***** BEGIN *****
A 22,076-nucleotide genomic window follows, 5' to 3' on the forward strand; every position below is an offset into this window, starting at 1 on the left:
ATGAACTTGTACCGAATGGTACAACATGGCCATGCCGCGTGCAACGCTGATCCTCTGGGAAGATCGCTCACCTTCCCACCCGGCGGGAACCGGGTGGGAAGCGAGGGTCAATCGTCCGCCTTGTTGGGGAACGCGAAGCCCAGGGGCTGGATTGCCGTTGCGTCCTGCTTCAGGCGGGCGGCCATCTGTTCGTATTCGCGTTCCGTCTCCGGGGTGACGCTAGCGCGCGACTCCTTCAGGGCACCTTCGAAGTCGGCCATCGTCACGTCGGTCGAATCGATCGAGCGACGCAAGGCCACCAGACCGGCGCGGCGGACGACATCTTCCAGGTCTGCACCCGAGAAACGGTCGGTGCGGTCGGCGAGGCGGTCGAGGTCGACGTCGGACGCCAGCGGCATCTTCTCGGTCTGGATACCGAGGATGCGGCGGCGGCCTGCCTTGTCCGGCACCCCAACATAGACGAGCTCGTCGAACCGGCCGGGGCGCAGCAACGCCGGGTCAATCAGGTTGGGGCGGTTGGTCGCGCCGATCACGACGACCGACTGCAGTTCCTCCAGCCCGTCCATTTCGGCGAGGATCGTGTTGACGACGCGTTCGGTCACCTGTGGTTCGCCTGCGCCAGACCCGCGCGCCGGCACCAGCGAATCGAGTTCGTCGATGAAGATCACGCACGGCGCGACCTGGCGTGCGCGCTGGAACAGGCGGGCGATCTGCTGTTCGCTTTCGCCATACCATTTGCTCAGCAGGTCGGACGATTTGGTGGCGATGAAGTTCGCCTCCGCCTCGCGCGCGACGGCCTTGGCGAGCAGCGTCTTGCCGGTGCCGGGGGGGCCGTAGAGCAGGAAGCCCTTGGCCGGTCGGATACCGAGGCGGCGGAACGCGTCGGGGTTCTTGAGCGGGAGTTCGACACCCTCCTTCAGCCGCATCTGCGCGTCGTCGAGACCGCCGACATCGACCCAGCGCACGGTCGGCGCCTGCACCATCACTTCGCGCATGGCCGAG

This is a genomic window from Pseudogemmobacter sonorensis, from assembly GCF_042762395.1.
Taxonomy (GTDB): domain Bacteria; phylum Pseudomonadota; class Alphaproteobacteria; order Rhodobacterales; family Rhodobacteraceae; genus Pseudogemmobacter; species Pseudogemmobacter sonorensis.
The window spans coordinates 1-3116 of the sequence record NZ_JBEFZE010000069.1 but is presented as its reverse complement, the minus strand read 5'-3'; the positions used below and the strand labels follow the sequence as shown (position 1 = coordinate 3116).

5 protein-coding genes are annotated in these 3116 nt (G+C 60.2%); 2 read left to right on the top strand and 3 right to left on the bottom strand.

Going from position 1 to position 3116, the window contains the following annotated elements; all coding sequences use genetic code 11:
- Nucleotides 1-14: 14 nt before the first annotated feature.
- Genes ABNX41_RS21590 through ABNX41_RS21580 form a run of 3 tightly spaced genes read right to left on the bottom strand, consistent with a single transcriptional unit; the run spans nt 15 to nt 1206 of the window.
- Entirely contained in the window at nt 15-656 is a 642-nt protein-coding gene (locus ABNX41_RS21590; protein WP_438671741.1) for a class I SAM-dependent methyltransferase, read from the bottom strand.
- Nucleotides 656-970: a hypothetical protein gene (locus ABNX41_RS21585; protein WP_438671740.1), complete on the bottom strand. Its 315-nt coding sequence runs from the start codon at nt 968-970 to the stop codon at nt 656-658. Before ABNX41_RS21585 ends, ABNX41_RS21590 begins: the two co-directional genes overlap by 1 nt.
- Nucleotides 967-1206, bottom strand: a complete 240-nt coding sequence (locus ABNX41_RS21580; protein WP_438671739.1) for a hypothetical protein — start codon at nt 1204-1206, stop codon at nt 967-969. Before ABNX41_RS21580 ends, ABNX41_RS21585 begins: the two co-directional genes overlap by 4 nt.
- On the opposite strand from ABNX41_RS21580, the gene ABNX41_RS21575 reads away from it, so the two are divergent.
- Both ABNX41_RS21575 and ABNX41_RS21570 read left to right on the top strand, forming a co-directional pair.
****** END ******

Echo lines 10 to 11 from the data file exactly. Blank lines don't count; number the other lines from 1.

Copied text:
- Entirely contained in the window at nt 15-656 is a 642-nt protein-coding gene (locus ABNX41_RS21590; protein WP_438671741.1) for a class I SAM-dependent methyltransferase, read from the bottom strand.
- Nucleotides 656-970: a hypothetical protein gene (locus ABNX41_RS21585; protein WP_438671740.1), complete on the bottom strand. Its 315-nt coding sequence runs from the start codon at nt 968-970 to the stop codon at nt 656-658. Before ABNX41_RS21585 ends, ABNX41_RS21590 begins: the two co-directional genes overlap by 1 nt.